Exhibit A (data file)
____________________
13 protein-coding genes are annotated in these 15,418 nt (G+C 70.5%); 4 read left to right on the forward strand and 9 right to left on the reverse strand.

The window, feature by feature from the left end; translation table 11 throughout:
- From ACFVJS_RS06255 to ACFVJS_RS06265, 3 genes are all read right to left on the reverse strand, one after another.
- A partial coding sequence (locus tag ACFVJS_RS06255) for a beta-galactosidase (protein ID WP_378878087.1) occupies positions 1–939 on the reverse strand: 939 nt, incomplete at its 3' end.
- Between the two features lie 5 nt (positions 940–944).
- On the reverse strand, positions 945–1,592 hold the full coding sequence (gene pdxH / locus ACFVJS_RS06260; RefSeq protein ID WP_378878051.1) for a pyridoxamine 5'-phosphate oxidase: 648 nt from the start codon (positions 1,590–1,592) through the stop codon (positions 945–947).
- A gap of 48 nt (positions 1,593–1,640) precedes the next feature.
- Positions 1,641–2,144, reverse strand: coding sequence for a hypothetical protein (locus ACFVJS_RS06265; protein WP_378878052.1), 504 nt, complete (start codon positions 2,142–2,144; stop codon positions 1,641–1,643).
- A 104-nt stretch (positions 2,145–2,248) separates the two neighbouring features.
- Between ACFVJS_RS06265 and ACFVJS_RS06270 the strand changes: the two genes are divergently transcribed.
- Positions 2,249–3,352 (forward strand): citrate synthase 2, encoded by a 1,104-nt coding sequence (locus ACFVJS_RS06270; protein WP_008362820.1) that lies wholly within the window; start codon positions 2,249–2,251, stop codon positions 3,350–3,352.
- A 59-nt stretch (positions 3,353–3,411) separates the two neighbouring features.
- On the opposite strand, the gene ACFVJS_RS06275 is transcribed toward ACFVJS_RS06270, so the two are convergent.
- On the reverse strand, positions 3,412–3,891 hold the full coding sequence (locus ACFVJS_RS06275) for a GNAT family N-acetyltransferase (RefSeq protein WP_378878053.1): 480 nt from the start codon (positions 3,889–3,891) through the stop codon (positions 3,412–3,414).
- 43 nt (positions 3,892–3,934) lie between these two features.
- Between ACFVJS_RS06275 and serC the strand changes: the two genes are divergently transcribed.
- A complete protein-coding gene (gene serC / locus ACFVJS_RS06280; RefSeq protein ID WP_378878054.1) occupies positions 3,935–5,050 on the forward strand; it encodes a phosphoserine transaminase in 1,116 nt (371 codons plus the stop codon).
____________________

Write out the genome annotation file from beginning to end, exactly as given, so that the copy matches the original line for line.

13 protein-coding genes are annotated in these 15,418 nt (G+C 70.5%); 4 read left to right on the forward strand and 9 right to left on the reverse strand.

The window, feature by feature from the left end; translation table 11 throughout:
- From ACFVJS_RS06255 to ACFVJS_RS06265, 3 genes are all read right to left on the reverse strand, one after another.
- A partial coding sequence (locus tag ACFVJS_RS06255) for a beta-galactosidase (protein ID WP_378878087.1) occupies positions 1–939 on the reverse strand: 939 nt, incomplete at its 3' end.
- Between the two features lie 5 nt (positions 940–944).
- On the reverse strand, positions 945–1,592 hold the full coding sequence (gene pdxH / locus ACFVJS_RS06260; RefSeq protein ID WP_378878051.1) for a pyridoxamine 5'-phosphate oxidase: 648 nt from the start codon (positions 1,590–1,592) through the stop codon (positions 945–947).
- A gap of 48 nt (positions 1,593–1,640) precedes the next feature.
- Positions 1,641–2,144, reverse strand: coding sequence for a hypothetical protein (locus ACFVJS_RS06265; protein WP_378878052.1), 504 nt, complete (start codon positions 2,142–2,144; stop codon positions 1,641–1,643).
- A 104-nt stretch (positions 2,145–2,248) separates the two neighbouring features.
- Between ACFVJS_RS06265 and ACFVJS_RS06270 the strand changes: the two genes are divergently transcribed.
- Positions 2,249–3,352 (forward strand): citrate synthase 2, encoded by a 1,104-nt coding sequence (locus ACFVJS_RS06270; protein WP_008362820.1) that lies wholly within the window; start codon positions 2,249–2,251, stop codon positions 3,350–3,352.
- A 59-nt stretch (positions 3,353–3,411) separates the two neighbouring features.
- On the opposite strand, the gene ACFVJS_RS06275 is transcribed toward ACFVJS_RS06270, so the two are convergent.
- On the reverse strand, positions 3,412–3,891 hold the full coding sequence (locus ACFVJS_RS06275) for a GNAT family N-acetyltransferase (RefSeq protein WP_378878053.1): 480 nt from the start codon (positions 3,889–3,891) through the stop codon (positions 3,412–3,414).
- 43 nt (positions 3,892–3,934) lie between these two features.
- Between ACFVJS_RS06275 and serC the strand changes: the two genes are divergently transcribed.
- A complete protein-coding gene (gene serC / locus ACFVJS_RS06280; RefSeq protein ID WP_378878054.1) occupies positions 3,935–5,050 on the forward strand; it encodes a phosphoserine transaminase in 1,116 nt (371 codons plus the stop codon).